They rely on it for their nourishment, to build their houses, to make clothing, and, in many cases their spirituality even depends on their natural environment. However, due to the arrival of new ideas, technology and the resulting lifestyle changes, many indigenous people, including Cook Islanders, have become more detached from nature, not realising that we still depend on it in every way.
This article will explain why going back to your roots and “living off the land” – which includes planting your own food, feeding your own animals, and catching your own fish, is good for our environment as well as good for our health.
1) It reduces the food miles (the amount of fuel used by aeroplanes or ships to transport your food) needed to bring imported food from another country to your dinner table to zero, which reduces your impact on Climate Change. Most of the food we now consume in the Cook Islands is imported and therefore adding to our global environmental impact.
2) Eating fresh, locally grown or caught food means you don’t buy the packaging (plastic wrappers, boxes, tins or bags) which imported foods are contained in. This reduces the amount of solid waste we create and send to our local landfill.
3) It builds a greater respect within ourselves for the environment and highlights our dependency we as human beings have on the environment. Food doesn’t just “come from a factory”. Food comes from nature, whether it is from a plant or an animal. Today however, many foods are full of unnatural ingredients, which leads to the next point:
4) Locally grown and caught foods are free of processed ingredients, chemicals, preservatives, flavourings, colourings and so on. Meaning what you eat is more nutritious and free of any unhealthy additives.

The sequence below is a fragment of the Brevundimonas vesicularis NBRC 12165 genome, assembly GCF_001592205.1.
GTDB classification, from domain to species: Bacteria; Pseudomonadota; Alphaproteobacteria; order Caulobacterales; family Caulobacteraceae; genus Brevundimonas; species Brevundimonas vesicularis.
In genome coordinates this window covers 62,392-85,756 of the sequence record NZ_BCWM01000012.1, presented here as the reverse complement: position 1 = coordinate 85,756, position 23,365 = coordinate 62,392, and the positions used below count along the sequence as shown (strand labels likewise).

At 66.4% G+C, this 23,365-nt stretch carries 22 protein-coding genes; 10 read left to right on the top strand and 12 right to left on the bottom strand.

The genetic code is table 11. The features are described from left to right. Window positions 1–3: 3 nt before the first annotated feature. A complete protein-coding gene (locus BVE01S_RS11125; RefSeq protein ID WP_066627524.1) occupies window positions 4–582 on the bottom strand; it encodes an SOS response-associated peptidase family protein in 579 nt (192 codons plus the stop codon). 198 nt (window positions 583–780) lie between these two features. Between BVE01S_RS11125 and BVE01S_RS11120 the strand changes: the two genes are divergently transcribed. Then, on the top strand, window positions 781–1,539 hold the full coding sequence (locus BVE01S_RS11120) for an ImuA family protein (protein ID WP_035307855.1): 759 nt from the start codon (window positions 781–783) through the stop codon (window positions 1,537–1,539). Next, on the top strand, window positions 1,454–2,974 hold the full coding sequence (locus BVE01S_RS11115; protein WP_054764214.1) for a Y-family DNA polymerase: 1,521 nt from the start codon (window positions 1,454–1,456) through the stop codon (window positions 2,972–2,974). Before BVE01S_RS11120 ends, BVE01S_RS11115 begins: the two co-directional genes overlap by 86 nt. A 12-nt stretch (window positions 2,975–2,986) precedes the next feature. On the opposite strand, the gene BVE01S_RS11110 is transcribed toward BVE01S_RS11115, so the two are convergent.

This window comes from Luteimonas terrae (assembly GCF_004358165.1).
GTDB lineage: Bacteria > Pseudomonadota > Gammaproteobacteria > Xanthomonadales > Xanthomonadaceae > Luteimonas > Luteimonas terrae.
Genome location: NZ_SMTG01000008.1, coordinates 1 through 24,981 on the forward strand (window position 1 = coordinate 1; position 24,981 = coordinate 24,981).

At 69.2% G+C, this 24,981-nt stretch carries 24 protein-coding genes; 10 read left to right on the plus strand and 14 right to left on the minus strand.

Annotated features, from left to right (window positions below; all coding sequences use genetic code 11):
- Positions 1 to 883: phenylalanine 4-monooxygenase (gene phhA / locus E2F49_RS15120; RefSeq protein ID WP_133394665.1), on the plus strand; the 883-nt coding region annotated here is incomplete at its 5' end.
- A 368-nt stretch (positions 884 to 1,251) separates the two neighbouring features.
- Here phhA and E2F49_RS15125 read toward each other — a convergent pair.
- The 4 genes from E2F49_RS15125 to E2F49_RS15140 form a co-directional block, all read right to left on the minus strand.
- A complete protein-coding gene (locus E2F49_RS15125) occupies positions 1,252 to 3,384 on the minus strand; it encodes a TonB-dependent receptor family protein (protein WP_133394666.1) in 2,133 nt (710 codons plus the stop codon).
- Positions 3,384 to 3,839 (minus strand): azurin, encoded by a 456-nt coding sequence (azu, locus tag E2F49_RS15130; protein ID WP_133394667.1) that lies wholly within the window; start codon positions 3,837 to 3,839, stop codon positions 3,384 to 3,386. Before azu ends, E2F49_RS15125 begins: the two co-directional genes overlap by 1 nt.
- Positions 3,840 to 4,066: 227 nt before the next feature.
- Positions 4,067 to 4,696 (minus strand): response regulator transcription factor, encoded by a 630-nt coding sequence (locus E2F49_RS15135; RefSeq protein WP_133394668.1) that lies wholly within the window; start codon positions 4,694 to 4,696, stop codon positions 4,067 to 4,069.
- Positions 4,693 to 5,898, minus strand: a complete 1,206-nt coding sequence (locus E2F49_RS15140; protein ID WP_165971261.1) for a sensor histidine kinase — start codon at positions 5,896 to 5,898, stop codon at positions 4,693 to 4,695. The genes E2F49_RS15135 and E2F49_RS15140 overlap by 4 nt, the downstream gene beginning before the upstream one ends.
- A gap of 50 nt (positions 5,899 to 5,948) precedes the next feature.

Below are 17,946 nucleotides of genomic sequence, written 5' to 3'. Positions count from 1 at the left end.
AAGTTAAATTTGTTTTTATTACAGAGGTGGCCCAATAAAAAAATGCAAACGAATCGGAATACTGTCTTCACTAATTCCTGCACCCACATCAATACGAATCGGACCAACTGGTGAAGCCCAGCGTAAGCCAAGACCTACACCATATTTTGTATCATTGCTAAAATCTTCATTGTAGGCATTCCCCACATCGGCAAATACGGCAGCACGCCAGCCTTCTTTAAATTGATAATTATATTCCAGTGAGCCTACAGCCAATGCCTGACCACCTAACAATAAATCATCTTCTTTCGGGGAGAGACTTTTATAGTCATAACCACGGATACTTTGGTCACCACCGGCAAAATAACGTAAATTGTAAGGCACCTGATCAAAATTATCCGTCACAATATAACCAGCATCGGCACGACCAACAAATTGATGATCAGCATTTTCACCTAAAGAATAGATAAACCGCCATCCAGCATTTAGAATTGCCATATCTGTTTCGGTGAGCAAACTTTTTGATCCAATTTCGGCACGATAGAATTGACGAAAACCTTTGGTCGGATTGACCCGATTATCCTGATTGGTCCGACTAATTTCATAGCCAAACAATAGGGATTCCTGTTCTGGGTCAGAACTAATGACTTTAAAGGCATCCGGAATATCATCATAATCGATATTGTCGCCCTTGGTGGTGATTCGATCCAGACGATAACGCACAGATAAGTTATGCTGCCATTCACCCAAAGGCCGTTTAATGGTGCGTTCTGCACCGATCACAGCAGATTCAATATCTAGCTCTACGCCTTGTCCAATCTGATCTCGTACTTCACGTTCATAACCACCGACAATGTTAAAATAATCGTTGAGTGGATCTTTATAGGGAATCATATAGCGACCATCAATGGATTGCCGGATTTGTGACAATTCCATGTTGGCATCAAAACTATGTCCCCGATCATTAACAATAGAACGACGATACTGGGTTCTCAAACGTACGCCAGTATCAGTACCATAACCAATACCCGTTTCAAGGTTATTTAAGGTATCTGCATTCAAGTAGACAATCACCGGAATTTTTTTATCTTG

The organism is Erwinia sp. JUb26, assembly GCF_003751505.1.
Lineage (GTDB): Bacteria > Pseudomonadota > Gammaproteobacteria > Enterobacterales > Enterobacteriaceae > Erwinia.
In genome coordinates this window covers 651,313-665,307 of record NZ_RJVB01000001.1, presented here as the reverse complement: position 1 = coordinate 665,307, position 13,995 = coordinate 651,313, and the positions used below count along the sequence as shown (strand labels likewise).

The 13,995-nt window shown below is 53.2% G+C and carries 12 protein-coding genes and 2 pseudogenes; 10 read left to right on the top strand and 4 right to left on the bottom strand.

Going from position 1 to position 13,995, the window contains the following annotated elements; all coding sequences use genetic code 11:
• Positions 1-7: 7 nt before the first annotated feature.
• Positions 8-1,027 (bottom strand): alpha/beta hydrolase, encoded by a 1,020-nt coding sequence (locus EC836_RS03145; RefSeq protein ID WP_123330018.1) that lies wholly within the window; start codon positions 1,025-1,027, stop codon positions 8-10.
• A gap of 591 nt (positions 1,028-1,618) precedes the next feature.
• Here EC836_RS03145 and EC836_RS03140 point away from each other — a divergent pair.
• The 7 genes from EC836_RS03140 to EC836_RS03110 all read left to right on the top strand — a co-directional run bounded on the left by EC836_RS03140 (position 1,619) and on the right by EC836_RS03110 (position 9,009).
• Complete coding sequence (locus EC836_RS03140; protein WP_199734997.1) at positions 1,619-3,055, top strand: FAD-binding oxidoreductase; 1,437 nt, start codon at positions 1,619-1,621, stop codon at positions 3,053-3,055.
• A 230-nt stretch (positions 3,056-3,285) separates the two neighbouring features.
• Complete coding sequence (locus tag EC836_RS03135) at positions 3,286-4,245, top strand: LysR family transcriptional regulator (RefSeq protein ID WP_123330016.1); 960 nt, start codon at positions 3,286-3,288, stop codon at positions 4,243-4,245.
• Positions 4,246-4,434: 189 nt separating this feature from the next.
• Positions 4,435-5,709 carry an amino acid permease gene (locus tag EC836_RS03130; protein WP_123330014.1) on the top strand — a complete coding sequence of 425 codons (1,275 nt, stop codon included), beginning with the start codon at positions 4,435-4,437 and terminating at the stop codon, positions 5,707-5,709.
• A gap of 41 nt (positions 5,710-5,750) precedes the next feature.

5) Living off the land also allows us to get active outdoors (planting, fishing) which means we don’t spend time being sedentary (e.g. sitting at home watching TV), and unlike most fitness classes, these activities are free!
6) It also helps in the preservation of our traditions and culture, for example the passing of a grandparent to a grandchild the knowledge of how to fish, or plant, or put down an umu.
In the past, our islands were beautiful as not a piece of man-made litter was to be seen, and pollution was non-existent. Why? Because everything that people consumed (food, clothing, and shelter) came from nature, and at the end of its life, it returned to nature. Ever wondered why our ancestors were always fit and had perfect teeth? It’s because they kept active while cultivating or harvesting their food, and all their food was 100 per cent natural. Often when people think of “Cook Islands culture” they think of dance groups wearing coconut bras at a tourist resort. However they don’t think of the activities which took up most of our ancestors’ time (hint: it wasn’t dancing).
It was tending their gardens, feeding their pigs, and fishing in the lagoon and beyond the reef, to ensure that they and their families would have food on the table. Now of course we live a much easier life, where food is always readily available at your local shop, but this story highlights that it’s important we remember how to live off the land too!
So, why not pull the kids away from the TV and start a small home garden, or if you are lucky to live near a swamp, a taro patch? Or teach them to fish off the reef with bamboo rods for patuki, or drop-line fish for tuna? And perhaps when you’ve gathered your food together, teach them to put down an umu. It will no doubt be an experience to remember for the kids, and it is better for their health as well as our environment.
- Te Ipukarea Society